Commentary: Guzy's Back on the beat | St. Louis Public Radio

Commentary: Guzy's Back on the beat

Apr 10, 2008

This article first appeared in the St. Louis Beacon: In the venerable tradition of Lazarus, MacArthur and doggedly resilient souls everywhere, I return — again.

My writing career has acquired a zombie-like mystique because the damned thing just won’t stay dead. Some of you may recall that I used to author a weekly column in the St. Louis Post-Dispatch. That gig ended when I publicly disputed certain assertions made in a Post expose of the St. Louis Sheriff’s Department, where I presently work. Rather than debating the substantive issues I raised, the editors determined that I suffered from a “conflict of interest” and killed my column.

Fired by the only major daily in town, I thought my stint as a columnist was DOA. But reports of my demise proved to be premature. I wound up writing for the political website and a local independent newspaper called the Arch City Chronicle. My work also appeared occasionally in The St. Louis Journalism Review and on the on-line law enforcement site, In the Line of Duty.

I now join the columnists at this publication as a Thursday contributor. For a dead guy, I get around. A surprising number of people still approach me to commiserate about my fate at the Post. To them, I explain that I harbor no bitterness toward the paper. I did what I felt I had to do and management responded in kind. So be it.

Besides, since my firing, more than 4,000 U.S. troops have been killed in Iraq, three St. Louis cops have been murdered in the line of duty and two friends of mine have been diagnosed with inoperable cancers. I, by contrast, forfeited the bar-stool celebrity of having a column in the Post and lost a part-time job. Don’t cry for me, Argentina…

However, to avoid the dreaded conflict of interest, I thought I’d use this inaugural column to explain to the present readership just where I’m coming from.

For 21 years, I was a commissioned officer on the St. Louis Metropolitan Police Department. I worked both as a patrol officer and detective and later as a patrol supervisor, then detective sergeant. I was an original member of the Hostage Rescue Team, the local incarnation of SWAT.

I have a genuine affection for the cynical do-gooders and knights in dented armor who comprise the working police. A couple of years on the street will usually suffice to convert a starry-eyed recruit out to save the world into a wary veteran who survives his shift by relying on gallows humor, guts and cunning. I’m keenly aware of the mortal shortcomings of my comrades. They may not be saints, but in a close call, I’ll always afford them the benefit of doubt because, outside of the military, they’re the only people I know who consistently run toward gunfire.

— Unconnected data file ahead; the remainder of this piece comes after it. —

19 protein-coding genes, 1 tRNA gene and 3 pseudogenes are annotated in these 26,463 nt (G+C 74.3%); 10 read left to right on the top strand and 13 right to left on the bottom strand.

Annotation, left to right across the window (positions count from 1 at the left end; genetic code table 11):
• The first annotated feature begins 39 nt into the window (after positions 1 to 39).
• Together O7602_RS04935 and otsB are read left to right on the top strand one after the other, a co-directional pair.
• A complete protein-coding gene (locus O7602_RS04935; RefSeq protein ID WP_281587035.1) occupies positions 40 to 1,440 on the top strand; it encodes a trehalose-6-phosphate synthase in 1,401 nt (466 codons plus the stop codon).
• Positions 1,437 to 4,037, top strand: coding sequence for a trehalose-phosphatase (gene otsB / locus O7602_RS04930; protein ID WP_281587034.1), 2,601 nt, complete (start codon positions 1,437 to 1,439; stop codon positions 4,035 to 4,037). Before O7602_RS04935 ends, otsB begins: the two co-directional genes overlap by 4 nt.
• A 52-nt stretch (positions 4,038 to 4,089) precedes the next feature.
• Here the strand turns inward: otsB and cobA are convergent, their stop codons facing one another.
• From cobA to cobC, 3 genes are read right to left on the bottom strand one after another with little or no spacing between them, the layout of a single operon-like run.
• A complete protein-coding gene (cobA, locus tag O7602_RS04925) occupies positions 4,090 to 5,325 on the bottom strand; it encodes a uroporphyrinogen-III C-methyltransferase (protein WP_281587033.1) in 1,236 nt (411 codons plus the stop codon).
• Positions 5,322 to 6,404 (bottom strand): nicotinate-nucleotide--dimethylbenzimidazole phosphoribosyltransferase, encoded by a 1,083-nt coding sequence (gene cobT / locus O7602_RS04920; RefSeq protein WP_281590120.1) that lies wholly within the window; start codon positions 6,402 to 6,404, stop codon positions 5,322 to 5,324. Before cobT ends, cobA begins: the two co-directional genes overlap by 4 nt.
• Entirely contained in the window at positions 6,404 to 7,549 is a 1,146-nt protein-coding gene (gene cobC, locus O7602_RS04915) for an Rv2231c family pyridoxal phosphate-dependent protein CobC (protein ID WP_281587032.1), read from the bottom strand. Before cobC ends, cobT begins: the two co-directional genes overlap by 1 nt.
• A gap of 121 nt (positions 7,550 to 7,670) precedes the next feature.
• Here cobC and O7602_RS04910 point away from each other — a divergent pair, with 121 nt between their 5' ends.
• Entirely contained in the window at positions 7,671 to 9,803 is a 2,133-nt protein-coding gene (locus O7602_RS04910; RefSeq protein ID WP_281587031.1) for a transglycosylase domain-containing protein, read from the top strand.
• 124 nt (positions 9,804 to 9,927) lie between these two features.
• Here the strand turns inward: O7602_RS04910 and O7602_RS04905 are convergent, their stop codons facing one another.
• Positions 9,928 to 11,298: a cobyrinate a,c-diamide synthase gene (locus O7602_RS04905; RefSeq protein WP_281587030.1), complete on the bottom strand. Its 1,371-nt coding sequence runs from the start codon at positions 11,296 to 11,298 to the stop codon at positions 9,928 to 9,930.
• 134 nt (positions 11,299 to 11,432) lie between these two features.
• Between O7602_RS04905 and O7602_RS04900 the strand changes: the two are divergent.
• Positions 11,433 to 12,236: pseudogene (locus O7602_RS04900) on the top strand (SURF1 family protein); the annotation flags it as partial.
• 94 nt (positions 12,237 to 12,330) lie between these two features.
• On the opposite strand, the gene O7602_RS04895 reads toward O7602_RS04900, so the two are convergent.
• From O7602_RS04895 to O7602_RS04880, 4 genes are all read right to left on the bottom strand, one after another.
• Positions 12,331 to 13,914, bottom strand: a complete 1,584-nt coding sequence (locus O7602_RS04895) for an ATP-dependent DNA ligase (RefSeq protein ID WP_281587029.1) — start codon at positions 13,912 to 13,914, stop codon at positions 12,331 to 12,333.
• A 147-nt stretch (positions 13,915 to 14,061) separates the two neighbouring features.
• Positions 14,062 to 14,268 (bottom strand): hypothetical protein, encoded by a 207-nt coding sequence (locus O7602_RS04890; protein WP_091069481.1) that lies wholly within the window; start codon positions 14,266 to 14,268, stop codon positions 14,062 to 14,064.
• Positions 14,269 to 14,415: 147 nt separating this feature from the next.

I left the department when I did because I needed my police pension to send my four daughters to private high school and then college. I now work as the executive aide to the city sheriff, making me, I suppose, one of those paper-shuffling bureaucrats I used to frown upon when I was a street cop.

Politically, I enjoy no reliable party affiliation. I’m too broke to be a Republican and the Democrats think I’m rich. I thus reside in that socio-economic no-man’s-land where I’m equally ineligible for lucrative tax breaks and public assistance.

When it comes to the sex and gender identity issues, consider me an aspiring heterosexual with a thing for redheads. I believe sexual orientation is an in-born trait, not an acquired taste. I thus find no particular virtue in one predilection over another. What consenting adults do in private is nobody’s business but their own.

I am tolerant of all religions that admonish their followers to behave decently. I was raised a Catholic, which is a bit like going through the liturgical equivalent of Marine Corps boot camp. (“Once a Marine, always a Marine.”). After two divorces, it’s difficult to claim a formal affiliation with the Church, but I nonetheless try to treat my fellow man in Christian fashion. Sometimes I succeed, sometimes I don’t.

The late journalist Lars Erik-Nelson pretty much summed up my general philosophy when he observed, “The enemy isn’t conservatism. The enemy isn’t liberalism. The enemy is bullshit.”

See you next week…